Assam: Tiwa Dynasty's Young King Wants the Congress Banished

Deepsing, the king of the Tiwas (tribesmen) but without power or a dynasty, wants the state’s ruling Congress to go.

Published: 06th April 2016 05:47 AM  |   Last Updated: 06th April 2016 07:34 AM   |  A+A-


JAGIROAD:The resurgent Bhartiya Janata Party in Assam is clamouring for change. This king is too.

Deepsing Deoraja, who is the king of the Tiwas (tribesmen) but without power or a dynasty, wants the state’s ruling Congress to go.

The Tiwa dynasty ceased to exist centuries ago but 19 symbolic kings, headed by Deepsing, who is called the Gobha Raja, still continue to hold royal positions. The Tiwas are influential in Central Assam’s Jagiroad and Morigaon constituencies, which will go to the polls in the second phase of voting on April 11.

“They (Congress) are urging people to vote for them for development. But what development have they done over the past 15 years in power. The condition of roads and bridges has remained deplorable for years” the 26-year-old King Deepsing, dressed casually in a Beatles T-shirt and trousers, told Express. He was crowned king when he was only five years old.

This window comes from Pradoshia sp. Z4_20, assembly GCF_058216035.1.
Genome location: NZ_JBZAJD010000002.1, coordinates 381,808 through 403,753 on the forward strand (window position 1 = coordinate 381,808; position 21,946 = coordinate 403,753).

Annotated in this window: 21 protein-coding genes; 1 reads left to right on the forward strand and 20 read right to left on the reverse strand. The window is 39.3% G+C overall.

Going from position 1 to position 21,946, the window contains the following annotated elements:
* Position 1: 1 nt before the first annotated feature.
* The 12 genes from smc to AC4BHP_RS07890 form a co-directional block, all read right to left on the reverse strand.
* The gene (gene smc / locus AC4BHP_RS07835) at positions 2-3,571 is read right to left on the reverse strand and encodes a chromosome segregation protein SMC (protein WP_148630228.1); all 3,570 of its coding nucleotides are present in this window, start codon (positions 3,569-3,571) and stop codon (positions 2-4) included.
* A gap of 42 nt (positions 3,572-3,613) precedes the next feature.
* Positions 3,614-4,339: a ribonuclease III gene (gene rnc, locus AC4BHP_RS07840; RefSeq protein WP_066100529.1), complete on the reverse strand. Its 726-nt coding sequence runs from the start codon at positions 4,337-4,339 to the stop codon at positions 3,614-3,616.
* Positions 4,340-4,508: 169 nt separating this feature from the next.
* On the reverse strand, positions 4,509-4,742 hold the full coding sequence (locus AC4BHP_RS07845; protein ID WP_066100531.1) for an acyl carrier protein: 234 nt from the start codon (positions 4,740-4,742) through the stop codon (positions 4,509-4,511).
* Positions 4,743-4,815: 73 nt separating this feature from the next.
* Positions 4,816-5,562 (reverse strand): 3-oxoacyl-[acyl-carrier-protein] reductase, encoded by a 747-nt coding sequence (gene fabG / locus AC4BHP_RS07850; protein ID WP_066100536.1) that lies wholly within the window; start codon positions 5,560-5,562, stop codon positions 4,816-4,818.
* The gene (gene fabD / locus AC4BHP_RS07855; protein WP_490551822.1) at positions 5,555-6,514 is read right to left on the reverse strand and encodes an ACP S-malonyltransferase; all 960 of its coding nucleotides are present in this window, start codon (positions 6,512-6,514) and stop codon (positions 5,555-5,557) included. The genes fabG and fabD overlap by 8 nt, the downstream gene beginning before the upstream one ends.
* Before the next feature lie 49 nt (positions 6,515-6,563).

“I stand for change. The 18 other kings under me too stand for change. We are hopeful that whichever party replaces the Congress, it will be able to deliver it to the people,” he said.

As per tradition, the Tiwa kings neither take sides with any political party nor do they try to influence the voters. But the Tiwas – and their kings too – are miffed that despite promises made by the Tarun Gogoi government, the Chief Minister has not given them land for their Jonbeel mela, which is held annually in Morigaon. Money loses its relevance at this historic mela for one day, when people exchange merchandise through the barter system.

According to the 2001 Census reports, the Plains Tiwas, who are scattered all over the state, have a population of 1,71,000. Their number in the hills is believed to be much smaller, around 10,000. There are divergent indigenous narratives about their migration. Some claim they came from Tibet while others say they were forced to flee the oppression of the Dimasa king of the Kachari kingdom in eastern Assam.

The Congress and the BJP are braced for a tough fight in both Jagiroad and Morigaon. Both the seats are held by the Congress.

Over the past 25 years, Jagiroad has witnessed straight contests between the Congress and the Asom Gana Parishad (AGP). But this election, the fight is expected to be between the BJP and the Congress. The sitting MLA, Bibekananda Dalai, faces an anti-incumbency wave. He is up against the BJP’s Piyush Hazarika, who is a former rebel Congress MLA.

In Morigaon, the BJP has fielded an influential Tiwa leader Ramakanta Deuri who is all charged up to give the sitting MLA Jonjonali Baruah a run for her money. She is the wife of a former Congress leader, who was killed by the militants.

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